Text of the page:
Malone realized his dream of furthering his education when he graduated from University of Nevada-Las Vegas. He also attended Pennsylvania State University through the Air Force Institute of Technology, because the university had supply chain management and executive programs.

"I went back and got my certificates," said Malone. "The education I had always been dreaming of had finally become a reality. Not only college, but having the opportunity to attend Penn State University."

Throughout his time on active duty and in civilian service, Malone accrued numerous awards through his hard work and dedication. He was selected by Air Combat Command as the Logistics Readiness Senior Civilian Manager of the Year four times, Air Force Association Outstanding AF Civilian Program Manager of the Year in 2008 and the Air Force Logistics Readiness Senior Civilian Manager of the Year in 2012.

After retiring from civilian service as a 99th Logistics Readiness Squadron logistics manager on July 20, 2015, Malone is looking forward to starting the third chapter in his life in Garnett, Kansas, enjoying family, friends and travel while he is still healthy and able. In 2017, Malone and his wife are looking forward and planning a trip with their children Michelle, Shawn, and Keara to Ireland to celebrate their 50th wedding anniversary.

"I am blessed to have a wonderful wife and family and they were very much a part in making my career successful," said Malone.

Before he departs, Malone had some words of wisdom for younger Airmen and his civilian counterparts navigating their way through the Air Force.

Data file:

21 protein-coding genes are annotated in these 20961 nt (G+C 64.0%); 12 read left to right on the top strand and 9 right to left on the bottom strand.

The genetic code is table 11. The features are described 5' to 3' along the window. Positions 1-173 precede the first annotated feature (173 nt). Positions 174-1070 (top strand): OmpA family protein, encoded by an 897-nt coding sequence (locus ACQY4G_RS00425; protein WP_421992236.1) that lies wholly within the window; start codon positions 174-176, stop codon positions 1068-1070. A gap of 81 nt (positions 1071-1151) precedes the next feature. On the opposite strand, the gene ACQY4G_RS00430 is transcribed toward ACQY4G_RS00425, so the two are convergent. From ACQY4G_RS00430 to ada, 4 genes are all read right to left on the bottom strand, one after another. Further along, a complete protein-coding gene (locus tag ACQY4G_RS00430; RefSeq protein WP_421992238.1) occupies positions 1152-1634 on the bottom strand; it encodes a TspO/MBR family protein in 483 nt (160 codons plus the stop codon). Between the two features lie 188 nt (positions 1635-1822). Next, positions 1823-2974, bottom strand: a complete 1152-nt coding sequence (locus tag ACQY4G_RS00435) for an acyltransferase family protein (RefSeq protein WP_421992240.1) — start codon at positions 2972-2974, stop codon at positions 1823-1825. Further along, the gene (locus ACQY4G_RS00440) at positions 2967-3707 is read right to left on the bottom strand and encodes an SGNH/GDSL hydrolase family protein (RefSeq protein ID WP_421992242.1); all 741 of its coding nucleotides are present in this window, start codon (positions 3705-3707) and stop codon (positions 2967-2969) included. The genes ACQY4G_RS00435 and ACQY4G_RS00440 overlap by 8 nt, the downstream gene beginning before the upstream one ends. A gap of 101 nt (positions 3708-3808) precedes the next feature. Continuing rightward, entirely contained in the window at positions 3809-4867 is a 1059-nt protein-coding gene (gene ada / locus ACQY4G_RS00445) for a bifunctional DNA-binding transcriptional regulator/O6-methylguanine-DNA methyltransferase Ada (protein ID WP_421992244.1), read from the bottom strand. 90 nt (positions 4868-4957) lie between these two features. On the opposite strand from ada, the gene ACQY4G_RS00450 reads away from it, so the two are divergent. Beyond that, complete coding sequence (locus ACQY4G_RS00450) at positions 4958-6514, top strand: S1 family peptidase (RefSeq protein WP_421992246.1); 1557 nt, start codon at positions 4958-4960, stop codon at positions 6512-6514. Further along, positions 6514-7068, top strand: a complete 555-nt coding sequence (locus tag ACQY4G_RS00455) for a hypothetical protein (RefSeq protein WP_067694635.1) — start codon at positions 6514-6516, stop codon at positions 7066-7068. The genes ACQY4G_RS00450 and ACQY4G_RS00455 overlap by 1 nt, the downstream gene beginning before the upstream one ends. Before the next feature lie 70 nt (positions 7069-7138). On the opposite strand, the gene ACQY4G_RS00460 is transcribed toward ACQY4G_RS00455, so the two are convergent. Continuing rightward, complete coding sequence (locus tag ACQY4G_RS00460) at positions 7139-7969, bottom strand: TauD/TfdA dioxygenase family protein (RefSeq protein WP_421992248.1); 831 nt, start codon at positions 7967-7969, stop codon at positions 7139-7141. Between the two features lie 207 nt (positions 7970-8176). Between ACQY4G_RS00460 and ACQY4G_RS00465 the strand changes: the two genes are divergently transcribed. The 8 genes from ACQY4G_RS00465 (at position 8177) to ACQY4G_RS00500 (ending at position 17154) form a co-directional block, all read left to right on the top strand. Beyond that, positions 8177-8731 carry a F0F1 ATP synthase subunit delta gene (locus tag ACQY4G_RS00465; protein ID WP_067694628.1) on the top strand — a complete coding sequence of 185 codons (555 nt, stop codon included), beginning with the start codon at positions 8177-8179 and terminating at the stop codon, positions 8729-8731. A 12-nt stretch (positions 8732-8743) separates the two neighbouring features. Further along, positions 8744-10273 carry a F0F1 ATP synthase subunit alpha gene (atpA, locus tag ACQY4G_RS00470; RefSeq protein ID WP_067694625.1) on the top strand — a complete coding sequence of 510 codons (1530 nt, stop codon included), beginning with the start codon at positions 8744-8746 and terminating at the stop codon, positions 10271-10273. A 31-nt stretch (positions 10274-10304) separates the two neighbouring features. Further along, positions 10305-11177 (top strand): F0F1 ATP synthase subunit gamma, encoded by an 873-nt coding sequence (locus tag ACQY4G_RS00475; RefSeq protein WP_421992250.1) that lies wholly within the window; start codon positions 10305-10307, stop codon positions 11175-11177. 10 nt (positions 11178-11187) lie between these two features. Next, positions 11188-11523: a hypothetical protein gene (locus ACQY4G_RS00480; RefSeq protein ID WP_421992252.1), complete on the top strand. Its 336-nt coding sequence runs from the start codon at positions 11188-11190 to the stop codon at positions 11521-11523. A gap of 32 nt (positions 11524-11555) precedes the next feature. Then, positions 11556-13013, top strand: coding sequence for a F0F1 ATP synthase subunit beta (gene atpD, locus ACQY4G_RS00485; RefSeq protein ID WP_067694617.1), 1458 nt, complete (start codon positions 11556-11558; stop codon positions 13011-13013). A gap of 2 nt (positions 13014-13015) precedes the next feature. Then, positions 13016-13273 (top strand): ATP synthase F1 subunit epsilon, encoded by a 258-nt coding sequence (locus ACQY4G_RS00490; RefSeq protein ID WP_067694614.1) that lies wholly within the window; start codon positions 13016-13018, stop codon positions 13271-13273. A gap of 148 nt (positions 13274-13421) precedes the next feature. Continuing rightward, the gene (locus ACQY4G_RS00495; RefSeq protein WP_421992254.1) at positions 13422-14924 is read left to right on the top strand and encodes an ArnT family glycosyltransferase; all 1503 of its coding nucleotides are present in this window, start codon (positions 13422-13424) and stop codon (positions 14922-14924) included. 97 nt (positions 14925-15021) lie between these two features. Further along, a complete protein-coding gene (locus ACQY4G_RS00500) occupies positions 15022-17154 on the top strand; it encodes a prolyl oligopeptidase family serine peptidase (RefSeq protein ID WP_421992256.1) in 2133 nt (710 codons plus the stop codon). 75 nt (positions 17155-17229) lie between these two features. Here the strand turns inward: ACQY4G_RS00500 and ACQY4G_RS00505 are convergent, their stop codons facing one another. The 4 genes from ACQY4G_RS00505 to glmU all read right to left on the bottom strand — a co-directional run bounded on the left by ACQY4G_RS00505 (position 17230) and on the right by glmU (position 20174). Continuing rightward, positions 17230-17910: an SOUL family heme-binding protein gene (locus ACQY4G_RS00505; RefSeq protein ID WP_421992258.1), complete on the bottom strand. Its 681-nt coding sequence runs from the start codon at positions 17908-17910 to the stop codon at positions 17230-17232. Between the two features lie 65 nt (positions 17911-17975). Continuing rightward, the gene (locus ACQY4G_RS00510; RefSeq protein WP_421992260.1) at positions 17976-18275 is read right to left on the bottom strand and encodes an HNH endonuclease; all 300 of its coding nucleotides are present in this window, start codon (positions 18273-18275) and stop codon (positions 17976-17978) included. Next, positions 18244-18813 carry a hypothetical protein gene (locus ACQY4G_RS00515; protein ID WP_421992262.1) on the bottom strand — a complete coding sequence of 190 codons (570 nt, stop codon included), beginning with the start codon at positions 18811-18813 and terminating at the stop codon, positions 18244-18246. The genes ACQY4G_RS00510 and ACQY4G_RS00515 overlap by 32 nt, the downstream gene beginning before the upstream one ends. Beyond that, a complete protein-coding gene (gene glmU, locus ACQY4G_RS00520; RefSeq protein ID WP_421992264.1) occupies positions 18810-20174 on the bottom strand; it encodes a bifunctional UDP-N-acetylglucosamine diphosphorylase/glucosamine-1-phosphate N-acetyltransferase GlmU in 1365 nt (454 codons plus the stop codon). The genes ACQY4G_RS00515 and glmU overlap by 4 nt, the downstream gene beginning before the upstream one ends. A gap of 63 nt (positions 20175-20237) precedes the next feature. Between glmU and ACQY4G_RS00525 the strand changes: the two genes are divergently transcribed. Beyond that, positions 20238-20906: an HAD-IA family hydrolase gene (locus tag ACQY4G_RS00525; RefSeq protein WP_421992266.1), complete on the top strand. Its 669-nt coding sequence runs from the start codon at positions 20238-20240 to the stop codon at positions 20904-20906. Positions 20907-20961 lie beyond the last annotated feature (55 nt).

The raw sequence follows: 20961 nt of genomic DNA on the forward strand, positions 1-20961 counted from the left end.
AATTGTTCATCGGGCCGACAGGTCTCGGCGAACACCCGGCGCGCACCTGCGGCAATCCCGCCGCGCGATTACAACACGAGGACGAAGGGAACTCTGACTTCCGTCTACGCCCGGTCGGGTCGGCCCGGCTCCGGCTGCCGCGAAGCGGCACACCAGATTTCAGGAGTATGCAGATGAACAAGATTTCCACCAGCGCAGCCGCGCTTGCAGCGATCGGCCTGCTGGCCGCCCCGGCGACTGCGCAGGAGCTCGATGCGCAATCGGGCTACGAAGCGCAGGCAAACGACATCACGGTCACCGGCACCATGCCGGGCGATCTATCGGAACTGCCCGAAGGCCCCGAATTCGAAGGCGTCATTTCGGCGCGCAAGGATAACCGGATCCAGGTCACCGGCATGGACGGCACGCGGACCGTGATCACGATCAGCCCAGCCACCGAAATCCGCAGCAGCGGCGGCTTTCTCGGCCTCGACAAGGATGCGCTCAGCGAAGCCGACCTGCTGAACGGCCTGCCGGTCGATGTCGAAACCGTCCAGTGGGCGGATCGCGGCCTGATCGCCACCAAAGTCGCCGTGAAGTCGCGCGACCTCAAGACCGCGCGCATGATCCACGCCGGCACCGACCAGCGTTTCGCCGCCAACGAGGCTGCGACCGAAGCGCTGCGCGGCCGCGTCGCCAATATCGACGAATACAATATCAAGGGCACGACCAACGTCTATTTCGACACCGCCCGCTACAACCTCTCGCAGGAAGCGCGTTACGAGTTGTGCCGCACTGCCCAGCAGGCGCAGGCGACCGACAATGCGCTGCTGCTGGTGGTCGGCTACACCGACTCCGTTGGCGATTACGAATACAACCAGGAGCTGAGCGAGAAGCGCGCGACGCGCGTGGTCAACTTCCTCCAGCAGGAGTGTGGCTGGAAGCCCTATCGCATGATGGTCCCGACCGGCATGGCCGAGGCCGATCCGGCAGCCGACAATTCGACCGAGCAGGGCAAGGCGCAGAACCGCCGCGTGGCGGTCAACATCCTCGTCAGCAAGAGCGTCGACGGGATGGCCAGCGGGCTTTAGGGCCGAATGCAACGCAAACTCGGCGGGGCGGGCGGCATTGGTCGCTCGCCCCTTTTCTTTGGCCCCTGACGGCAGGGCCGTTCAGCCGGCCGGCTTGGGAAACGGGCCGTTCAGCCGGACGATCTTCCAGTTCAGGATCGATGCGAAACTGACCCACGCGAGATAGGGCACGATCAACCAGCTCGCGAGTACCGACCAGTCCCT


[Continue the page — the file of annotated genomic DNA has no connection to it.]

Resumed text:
"Enjoy it while you can because 52 years goes by awfully fast," said Malone. "Next thing you know, you'll look back and wonder where all the time went. Take the good out of an assignment and create memories. The friends that you make in the military, if they're true friends, I don't think you'll ever lose them. They will be there."

He also encourages young Airmen that no matter what career field you are in, do the best you can while you're there, even if you are getting out in four years.

"My mom and dad have passed and are not here for me to say 'hey look what I did,' but in my heart I know they are proud," said Malone. "You have to find a balance in your life. Make up the difference when you're taking from you're family to give to the Air Force. You have to find ways to give back to your family because that's one of the most things you can have. I have to say to my Air Force family, thank you for an exciting and wonderful ride."

After more than 25 years of service at Nellis AFB, Malone is going to be missed by the people who knew and worked with him.

Malone's longtime friend Joseph Dirosario, 99th Mission Support Group deputy director of installation support said, "He's a great friend and teammate, who is very knowledgeable and always willing to help.  It's been a joy working with him and I'm going to miss him.  He's been a great asset to Nellis AFB over many years."